We've been asked how best to care for hand knit and crochet items made with June Cashmere yarns, so today we'll be posting some of our tips and tricks to ensure your hand made pieces will last for years to come. Washing the first time When you make an item in cashmere, the item isn't finished until you wash and block it. This allows the cashmere to bloom, stitches to even out, and even more softness to emerge. As we continue to wear our cashmere items, there are steps we can to keep them in tip top shape so that they last us a very long time. General upkeep of cashmere In general, you don't need or want to wash...
Introducing Deco Scarf and Hat knitting patterns and cashmere yarn kits!
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Texture and color - Design at Play, June Cashmere Last week, I had the privilege to be a panel member on a webinar entitled, Knit Along, one of a series of textile talks hosted by Selvedge Magazine. During the event, I was reminded of the awe that textiles inspire in me as Di Gilpin and Sheila Greenwell talked about the history of the Gansey Sweater based on the research for their book, The Gansey Knitting Sourcebook. Can you imagine the thrill of finding a woman with note cards documenting 100 years of Gansey stitch patterns? And that the craft was endangered as being lost up until recently? I’m most certainly purchasing this sourcebook and am thankful to Di and...
In our previous blog post, we introduced Dr. Carol Kerven and Sabyr Toigonbaev and their vital work with native cashmere goats in Kyrgyzstan. We continue our story of their work then and today, and how it led to the founding of June Cashmere. If you missed Part I or want a refresher, find it here: Part I: Kyrgyzstan and Cashmere: How did it lead to June Cashmere? Sabyr assessing quality of cashmere. Photo by Carol Kerven. Carol and Sabyr organize a conference In 2012, Carol and Sabyr organized an international conference on high value animal fiber that took place in Osh, Kyrgyzstan. One of the goals of the conference was to make people aware of the quality of cashmere available...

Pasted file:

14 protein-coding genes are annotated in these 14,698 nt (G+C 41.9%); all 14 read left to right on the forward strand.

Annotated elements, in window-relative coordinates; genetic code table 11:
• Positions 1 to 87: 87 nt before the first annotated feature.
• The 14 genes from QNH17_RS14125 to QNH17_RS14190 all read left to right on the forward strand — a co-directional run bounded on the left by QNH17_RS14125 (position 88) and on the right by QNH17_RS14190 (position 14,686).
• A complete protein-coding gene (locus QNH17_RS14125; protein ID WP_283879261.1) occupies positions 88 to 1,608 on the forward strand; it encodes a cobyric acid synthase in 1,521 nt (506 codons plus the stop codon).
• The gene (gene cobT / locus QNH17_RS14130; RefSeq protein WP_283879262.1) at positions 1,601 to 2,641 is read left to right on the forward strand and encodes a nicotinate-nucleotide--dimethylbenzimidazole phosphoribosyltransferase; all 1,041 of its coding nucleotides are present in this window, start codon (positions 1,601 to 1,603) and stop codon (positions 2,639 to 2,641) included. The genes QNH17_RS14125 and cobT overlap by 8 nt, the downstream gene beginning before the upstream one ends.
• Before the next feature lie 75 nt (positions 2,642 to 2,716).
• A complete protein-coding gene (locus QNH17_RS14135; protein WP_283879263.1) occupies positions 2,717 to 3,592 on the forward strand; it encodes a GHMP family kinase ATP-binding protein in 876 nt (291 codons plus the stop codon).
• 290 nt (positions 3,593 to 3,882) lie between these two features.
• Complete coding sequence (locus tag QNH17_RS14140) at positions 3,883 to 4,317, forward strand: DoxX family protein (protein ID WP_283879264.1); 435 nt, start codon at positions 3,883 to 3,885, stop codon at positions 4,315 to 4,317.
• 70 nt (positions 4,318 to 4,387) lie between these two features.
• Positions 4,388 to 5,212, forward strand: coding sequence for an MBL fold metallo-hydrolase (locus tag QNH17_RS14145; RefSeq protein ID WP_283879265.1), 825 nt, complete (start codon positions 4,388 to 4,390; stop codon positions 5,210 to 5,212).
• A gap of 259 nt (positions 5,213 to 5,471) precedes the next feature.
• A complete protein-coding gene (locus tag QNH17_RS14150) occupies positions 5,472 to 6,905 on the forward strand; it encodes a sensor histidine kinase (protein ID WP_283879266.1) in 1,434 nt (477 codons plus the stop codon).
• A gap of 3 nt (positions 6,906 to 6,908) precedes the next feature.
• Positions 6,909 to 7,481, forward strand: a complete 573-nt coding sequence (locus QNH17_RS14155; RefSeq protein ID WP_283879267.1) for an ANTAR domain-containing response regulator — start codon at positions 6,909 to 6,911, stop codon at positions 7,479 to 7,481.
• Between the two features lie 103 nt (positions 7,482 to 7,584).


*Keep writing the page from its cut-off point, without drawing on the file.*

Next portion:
Native cashmere goats on rocky terrain, Kyrgzyzstan. Photo by Erjigit Abdykaarov Background For most of the 20th century, Kyrgyzstan was part of the Soviet Union, belonging to its textile-producing region. State farms managed livestock production, including specially bred wool sheep and fiber-producing goats, and the fiber was transferred to state-owned textile mills, which in turn shipped finished yarn and clothing to a very large Soviet market for sales. In 1991, when the Soviet Union collapsed, Kyrgyzstan’s animal fiber and textile-producing infrastructure also collapsed. Kyrgyzstan became independent but, external markets were lost, textile mills were privatized and then closed when all the equipment was sold off, and newly-privatized livestock owners were left without a state-run outlet for fiber from their own...